Osomatsu-san has almost invariably fared well when it’s gone “serious” for an entire episode. The thing is that this season, the overall tone has been more tilted in that direction to the point where an ep like this one feels almost normal. So some of the impact may have been lost, but I think it still worked very well. What’s more, this ep was centered around the brother who’s (to me at least) unquestionably the least likeable and most uninteresting, Osomatsu. All the sextuplets have their hook, but his is basically that he’s a dribbling asshole. Entertainment-wise that only gets you so far.
I think this episode manages to do the almost impossible, which is to make Osomatsu a sympathetic character. The magic formula is simple – make it about Osomatsu, but have very little of him actually in it. He’s one of those guys who looks better the less you see (and hear) him, and the real focus of this episode is Hashimoto Nyaa, Totoko’s idol foil-friend (froil?) with the baby. And on the rest of the cast, who desperately try to convince her that dating Osomatsu-san would be a huge mistake. Osomatsu is just the MacGuffin.
There’s a B-part to this story, which sees Choromatsu – Nyaa’s loyal and dedicated fan – become so despondent that Nyaa chooses Osomatsu over him (and doesn’t even know who he is) that he goes on a journey of the soul. This is definitely the more comic side of the episode, with Choro heading from India to an Egyptian prison to the jungle and Buddhist enlightenment, freaking out every time he sees a cat. He gets a happy ending of sorts, but the same certainly can’t be said of his eldest brother.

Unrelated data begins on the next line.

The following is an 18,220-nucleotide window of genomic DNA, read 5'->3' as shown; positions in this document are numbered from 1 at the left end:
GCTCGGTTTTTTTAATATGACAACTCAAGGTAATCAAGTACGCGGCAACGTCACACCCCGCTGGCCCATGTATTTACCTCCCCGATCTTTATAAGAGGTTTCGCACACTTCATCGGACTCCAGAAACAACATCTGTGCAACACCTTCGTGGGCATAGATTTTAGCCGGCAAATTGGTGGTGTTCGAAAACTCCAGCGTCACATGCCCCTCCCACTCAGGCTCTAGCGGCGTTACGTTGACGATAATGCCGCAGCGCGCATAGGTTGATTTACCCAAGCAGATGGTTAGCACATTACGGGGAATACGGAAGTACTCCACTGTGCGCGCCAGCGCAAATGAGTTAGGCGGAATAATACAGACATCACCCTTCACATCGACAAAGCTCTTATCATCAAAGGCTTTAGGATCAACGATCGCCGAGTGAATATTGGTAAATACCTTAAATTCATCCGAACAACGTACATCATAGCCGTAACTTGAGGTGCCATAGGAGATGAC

The basic joke here is that Nyaa is in love with Osomatsu for no logical reason, and the more everyone tries to convince her otherwise the more determined she becomes. Does this kind of thing happen in real life? Obviously, yes. Unable to make much headway on her own Totoko calls in the cavalry, and Osomatsu’s brothers are only too happy to throw him under the bus and back it over him. The thing is of course they’re right – he’s an unbelievably selfish and shiftless wretch who really would be a terrible match for almost anyone. But Nyaa just digs in deeper, and only her mother (or whoever that obaba is) seems to understand why.
Eventually the boys (well, Totty) figure out that the only way to cure Nyaa is to have her witness the full Osomonty – have him make an ass of himself in person and show her his true worth. Which he does, showing up two hours late for their izakaya group date (which he chose the time for) because he was playing pachinko. Again, the more of a drunken wretch he acts the more smitten she acts, and eventually he jokingly asks her if she wants to go on a date – and to his surprise, she says yes.
This is where things get really sad, because Osomatsu is such a blowhard and a coward that he going into full panic mode. He hides under the couch (the bit with Jyuushimatsu and the whispering was the funniest part of the ep), he begs someone to impersonate him and go on the date. But the real tragedy here is after a night of soul searching he decides to man up and go through with it – only to discover that after her own, Nyaa has wised up and realized what a mistake this would be.
There’s a certain bait-and-switch element to this series, I admit – every time you think “this is when it’s really going to play it straight”, it pulls something like this. I don’t find an ending like this especially satisfying, because it’s played for comedy and frankly, after an episode like that the ending shouldn’t have been played for comedy. But the fact that it’s Osomatsu-san to the core makes me think there’s a certain genius in the way this show can play with our perceptions the way it does and keep us coming back for more.